Diabetes is a group of disorders leading to chronic high blood sugar levels due to the body’s inability to produce enough or properly use insulin to regulate these levels. There are three types of diabetes: type 1, type 2, and gestational. Today, diabetes impacts about 29 million Americans, 90 percent of whom have type 2 diabetes.
How Obesity Contributes to Diabetes
Many factors play a role in the development of type 2 diabetes, including age, family history, race and ethnicity, and others. However, the best predictor of this form of diabetes is excessive weight.
The number of diabetes cases in American adults increased about 33 percent during the 1990s and continued to steadily rise. During that time, the number of obese Americans also notably increased. When a person is overweight, his or her body often has trouble using insulin to properly control blood sugar levels, leading to diabetes.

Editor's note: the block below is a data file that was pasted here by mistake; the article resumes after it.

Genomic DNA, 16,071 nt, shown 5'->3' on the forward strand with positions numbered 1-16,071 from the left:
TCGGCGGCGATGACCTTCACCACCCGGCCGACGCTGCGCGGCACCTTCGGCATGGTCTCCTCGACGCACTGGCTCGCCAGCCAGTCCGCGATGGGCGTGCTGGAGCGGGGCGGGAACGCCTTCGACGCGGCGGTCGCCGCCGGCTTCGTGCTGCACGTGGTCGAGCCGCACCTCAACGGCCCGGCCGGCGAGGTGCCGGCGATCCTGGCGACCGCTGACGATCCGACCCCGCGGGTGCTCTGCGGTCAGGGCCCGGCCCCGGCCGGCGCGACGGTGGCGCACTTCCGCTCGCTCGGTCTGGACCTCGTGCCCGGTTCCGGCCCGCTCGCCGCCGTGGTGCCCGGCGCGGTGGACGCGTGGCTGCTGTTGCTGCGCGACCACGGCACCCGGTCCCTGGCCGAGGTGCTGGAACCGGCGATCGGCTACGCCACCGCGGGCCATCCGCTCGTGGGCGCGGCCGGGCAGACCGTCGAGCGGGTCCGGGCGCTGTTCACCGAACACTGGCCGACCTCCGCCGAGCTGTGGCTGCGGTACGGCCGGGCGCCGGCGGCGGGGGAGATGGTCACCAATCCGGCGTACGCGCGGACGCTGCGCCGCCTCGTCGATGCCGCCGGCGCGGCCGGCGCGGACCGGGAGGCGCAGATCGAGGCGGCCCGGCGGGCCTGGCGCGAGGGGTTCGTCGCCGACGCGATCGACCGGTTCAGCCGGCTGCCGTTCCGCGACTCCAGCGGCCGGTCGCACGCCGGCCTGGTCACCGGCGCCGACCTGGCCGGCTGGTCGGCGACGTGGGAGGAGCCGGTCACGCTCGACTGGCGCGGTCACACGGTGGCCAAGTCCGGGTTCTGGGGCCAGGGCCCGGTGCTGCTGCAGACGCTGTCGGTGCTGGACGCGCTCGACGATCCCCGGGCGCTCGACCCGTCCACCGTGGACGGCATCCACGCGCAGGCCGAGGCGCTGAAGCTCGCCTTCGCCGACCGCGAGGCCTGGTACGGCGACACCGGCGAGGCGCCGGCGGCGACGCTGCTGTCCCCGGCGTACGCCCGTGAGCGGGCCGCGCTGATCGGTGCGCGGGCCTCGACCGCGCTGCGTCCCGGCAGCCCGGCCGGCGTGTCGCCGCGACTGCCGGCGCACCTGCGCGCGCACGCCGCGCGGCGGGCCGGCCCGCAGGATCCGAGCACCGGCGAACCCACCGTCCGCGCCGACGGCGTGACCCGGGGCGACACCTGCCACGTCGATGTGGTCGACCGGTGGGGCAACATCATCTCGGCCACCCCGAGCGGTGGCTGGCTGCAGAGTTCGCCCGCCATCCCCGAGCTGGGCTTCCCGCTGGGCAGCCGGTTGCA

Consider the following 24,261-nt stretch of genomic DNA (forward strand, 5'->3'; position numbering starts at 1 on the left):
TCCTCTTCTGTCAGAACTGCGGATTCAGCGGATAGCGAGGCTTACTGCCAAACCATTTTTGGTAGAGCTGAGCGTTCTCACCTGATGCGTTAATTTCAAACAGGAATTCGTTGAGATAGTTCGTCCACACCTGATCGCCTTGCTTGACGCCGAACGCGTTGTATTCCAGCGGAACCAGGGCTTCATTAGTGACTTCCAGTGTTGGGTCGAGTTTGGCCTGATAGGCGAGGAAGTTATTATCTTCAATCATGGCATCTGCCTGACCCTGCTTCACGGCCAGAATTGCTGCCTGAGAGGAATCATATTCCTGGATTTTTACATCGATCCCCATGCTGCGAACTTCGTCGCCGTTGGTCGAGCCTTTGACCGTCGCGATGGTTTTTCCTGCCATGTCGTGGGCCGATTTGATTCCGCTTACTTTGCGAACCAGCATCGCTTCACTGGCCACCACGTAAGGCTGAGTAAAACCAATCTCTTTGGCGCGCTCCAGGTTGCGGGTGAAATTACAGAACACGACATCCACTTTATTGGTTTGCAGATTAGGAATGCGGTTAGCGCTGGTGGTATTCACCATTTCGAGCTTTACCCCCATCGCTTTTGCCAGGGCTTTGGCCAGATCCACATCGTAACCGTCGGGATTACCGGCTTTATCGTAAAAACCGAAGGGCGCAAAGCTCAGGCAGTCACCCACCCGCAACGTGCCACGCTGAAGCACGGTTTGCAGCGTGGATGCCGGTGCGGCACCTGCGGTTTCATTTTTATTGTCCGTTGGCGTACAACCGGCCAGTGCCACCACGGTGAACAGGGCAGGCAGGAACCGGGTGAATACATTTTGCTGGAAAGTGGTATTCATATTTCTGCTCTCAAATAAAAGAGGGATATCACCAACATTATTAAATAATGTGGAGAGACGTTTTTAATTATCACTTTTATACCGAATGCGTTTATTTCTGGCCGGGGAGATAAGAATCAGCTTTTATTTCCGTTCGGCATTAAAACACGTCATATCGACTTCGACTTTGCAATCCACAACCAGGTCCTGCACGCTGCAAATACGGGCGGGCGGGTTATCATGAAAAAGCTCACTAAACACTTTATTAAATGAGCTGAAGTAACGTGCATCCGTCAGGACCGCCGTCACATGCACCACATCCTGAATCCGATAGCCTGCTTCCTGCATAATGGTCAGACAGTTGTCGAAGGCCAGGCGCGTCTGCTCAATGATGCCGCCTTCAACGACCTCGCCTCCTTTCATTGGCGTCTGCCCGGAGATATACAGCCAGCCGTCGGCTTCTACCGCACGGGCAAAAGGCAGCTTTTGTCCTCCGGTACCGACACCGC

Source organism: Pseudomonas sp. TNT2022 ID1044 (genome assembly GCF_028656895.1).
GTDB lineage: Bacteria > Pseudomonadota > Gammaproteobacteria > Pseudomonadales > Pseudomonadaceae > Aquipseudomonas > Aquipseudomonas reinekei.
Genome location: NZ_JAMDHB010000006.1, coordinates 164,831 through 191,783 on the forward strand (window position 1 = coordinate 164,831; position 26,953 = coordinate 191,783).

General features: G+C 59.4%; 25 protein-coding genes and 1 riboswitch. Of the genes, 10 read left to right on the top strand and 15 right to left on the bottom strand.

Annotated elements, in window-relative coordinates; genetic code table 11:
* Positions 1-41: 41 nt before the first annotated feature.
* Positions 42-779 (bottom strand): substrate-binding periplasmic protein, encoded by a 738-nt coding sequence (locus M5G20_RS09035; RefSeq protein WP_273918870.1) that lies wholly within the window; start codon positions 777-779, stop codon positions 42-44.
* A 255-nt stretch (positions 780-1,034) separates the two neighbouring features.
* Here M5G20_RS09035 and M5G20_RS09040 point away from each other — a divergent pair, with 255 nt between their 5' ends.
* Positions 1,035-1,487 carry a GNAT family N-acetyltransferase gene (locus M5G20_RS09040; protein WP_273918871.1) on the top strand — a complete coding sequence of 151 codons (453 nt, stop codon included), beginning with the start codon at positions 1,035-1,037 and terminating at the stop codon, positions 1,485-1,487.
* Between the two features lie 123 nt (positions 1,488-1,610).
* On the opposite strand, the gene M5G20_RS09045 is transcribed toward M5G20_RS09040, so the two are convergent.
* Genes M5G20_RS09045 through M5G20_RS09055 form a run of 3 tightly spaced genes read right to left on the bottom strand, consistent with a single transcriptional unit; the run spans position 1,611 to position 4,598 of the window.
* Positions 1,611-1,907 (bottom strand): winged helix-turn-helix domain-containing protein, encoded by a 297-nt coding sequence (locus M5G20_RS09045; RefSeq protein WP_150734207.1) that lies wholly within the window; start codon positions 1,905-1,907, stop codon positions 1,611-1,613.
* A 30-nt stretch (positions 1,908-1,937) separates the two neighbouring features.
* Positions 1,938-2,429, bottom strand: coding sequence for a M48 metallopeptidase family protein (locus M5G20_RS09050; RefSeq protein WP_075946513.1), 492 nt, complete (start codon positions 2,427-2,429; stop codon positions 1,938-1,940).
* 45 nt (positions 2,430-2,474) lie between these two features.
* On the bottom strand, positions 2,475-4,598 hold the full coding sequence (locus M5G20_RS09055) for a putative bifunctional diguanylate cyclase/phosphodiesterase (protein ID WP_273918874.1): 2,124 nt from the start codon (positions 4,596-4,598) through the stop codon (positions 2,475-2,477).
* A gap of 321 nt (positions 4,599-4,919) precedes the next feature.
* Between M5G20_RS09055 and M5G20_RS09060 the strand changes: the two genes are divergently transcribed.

Type 2 Diabetes Prevention
In many cases, type 2 diabetes is preventable. Studies have shown that a small amount of weight loss along with additional lifestyle changes can prevent or delay the development of type 2 diabetes for high-risk adults. A 5 to 10-percent reduction in weight, along with the introduction of moderate to intense physical activity, was shown to reduce the risk of developing diabetes 40 to 60 percent among those who participated in the studies. These small steps can go far for people who are prediabetic.
Even if you currently have type 2 diabetes, small amounts of weight loss can decrease the amount of medication you need to treat the disease, which means you’ll be less likely to suffer from the side effects. Type 2 diabetics who reach a healthy weight can even potentially reverse their condition. While diabetes is chronic, better nutrition, increased physical activity, and control of blood sugar levels can delay its progression.
If you are at risk of developing type 2 diabetes, make an appointment with a Baylor St. Luke’s Medical Group primary care physician today. If you have been unsuccessful with dieting and exercise in the past, we recommend looking into surgical weight loss options. With preventative care and disease management, we can help minimize the effects this disease could have on your life.
Type 2 Diabetes
Obesity Society - Your Weight and Diabetes